|The following article features coverage from the 2020 ONA Virtual Navigation Summit. Click here to read more of Oncology Nurse Advisor‘s conference coverage. In addition, the original presentation is available for on-demand viewing and CNE credit until September 2021, click here to access.
Breast cancer is the most common cancer in women except for skin cancer. One in 8 women will develop breast cancer in their lifetime. Breast cancer will be diagnosed in an estimated 276,480 women in the United States in 2020, and 42,170 will succumb to their disease.
The rate of breast cancer deaths has decreased by 40% since the 1980s due to early detection and improvements in treatment. However, disparities in care exist, resulting in poor outcomes. The disease is less likely to be diagnosed in African American, Hispanic, American Indian, and Alaskan women at an early stage. African American women are more likely to develop breast cancer at a younger age, have a higher risk of developing triple-negative breast cancer, and are more likely to succumb to their disease.
The role of breast cancer navigation is to overcome barriers to care throughout the care continuum. Breast cancer navigation promotes access to care, timely treatment, and adherence to therapy resulting in better outcomes. Breast cancer navigator must possess the knowledge and skills required to earn a trusting relationship and rapport with their patients. Navigators should assess each patient to identify their potential barriers to care. Some common barriers to care are financial issues, transportation, fear, depression, addiction, mental health disorders, and poor social support. Lack of medical literacy and knowledge of their disease and treatment are additional barriers.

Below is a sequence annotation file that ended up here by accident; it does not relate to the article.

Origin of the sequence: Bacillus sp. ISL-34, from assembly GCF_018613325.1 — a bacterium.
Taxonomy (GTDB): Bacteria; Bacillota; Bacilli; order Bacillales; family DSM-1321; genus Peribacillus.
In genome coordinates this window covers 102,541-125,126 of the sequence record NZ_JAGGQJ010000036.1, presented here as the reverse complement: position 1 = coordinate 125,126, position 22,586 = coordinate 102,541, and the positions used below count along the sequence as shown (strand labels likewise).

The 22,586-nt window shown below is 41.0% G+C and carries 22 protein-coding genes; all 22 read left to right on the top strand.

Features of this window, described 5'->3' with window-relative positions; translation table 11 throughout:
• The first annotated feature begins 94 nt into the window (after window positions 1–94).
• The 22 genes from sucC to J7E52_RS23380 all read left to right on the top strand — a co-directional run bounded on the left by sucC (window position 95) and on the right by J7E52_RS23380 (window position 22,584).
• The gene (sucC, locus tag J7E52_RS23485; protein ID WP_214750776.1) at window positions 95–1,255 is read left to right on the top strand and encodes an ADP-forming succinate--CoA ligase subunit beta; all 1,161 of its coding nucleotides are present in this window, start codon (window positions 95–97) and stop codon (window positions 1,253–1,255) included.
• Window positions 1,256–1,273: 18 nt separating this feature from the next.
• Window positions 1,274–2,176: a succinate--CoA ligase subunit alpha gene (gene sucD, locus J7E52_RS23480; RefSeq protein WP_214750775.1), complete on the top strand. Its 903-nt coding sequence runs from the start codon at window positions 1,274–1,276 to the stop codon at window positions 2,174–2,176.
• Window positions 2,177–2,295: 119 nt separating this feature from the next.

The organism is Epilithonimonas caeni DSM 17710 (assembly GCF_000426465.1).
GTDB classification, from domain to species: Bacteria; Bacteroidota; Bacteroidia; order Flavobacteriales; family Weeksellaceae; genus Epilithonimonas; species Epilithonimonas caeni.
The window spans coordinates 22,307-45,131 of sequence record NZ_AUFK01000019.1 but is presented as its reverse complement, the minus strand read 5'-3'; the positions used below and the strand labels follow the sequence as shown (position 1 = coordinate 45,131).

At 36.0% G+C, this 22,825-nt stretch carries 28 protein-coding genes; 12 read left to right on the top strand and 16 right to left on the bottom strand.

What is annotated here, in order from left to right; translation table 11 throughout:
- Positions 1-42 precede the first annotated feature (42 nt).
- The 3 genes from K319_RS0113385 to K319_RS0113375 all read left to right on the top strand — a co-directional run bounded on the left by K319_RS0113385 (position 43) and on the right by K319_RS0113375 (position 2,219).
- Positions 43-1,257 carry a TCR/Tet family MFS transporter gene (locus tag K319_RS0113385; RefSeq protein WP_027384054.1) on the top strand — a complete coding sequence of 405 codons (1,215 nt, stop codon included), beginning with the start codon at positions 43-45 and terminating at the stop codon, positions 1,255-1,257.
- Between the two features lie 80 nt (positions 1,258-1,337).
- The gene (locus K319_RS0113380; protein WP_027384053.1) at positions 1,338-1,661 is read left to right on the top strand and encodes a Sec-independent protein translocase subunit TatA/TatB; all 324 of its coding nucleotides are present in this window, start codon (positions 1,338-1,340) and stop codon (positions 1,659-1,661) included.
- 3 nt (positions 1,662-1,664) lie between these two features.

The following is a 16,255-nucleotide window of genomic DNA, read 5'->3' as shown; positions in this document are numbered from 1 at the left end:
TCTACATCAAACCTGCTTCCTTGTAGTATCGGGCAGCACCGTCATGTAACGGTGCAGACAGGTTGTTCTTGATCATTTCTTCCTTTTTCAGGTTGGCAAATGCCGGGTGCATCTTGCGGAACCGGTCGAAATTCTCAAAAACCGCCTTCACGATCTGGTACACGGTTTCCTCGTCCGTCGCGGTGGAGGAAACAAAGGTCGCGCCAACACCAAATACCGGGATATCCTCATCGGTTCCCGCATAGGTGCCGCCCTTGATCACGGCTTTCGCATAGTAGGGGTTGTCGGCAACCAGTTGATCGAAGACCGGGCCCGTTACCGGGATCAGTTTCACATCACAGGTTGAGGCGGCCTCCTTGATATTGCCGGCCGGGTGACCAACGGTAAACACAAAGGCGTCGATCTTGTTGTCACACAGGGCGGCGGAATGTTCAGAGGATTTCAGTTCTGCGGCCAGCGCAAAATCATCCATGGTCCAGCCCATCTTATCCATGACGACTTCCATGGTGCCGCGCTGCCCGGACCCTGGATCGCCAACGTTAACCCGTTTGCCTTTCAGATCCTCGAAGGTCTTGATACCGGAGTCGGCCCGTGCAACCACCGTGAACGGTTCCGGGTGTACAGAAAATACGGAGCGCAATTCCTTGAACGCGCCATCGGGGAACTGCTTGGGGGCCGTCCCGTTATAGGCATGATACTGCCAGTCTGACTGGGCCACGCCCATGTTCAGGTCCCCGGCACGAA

Breast cancer screening is important to identify breast cancers at an early stage. However, there is a lack of consensus in the recommended screening guidelines between the United States Preventive Services Task Force (USPSTF), the American Cancer Society, and a consortium of physician groups such as the American College of Radiology, the American College of Obstetrician and Gynecologists, and the American Academy of Physicians. Primary care provider recommendation is a strong predictor of whether breast cancer screening occurs.
A mechanism to remind patients about their breast cancer screening should be in place, and underserved women proactively linked to the National Breast and Cervical Cancer Early Detection Program or alternate free screening program. Navigator involvement in the screening process and follow up of suspicious findings is important to ensure timely access to appropriate care.
Patient understanding of medical information is a prerequisite to treatment adherence. Assessment of patient understanding of the diagnosis and treatment recommendations is critical. Navigators can simplify complex information for the patient and promote increased understanding, enabling a more informed treatment decision.
The work of nonclinical navigators improves the overall quality of care simultaneously decreasing healthcare delivery costs. Nonclinical navigators are an important link, providing focus to a variety of patient social services: social workers, financial counselors, food banks, transportation services, support groups, and wellness programs. Nonclinical navigators provide invaluable 1-on-1 emotional support that helps patients cope with their disease.
At Vidant Cancer Center, we learned through experience that nonclinical breast navigators enabled our breast nurse navigator to focus on clinical barriers, while they addressed nonclinical barriers. By implementing nonclinical breast navigator services into our breast cancer program, we were able to increase the number of new patient encounters by 29% and return patient encounters by 27%.
Ensuring the successful outcome of breast cancer survivorship requires patient access to early breast cancer screening and patient support from a breast cancer navigator.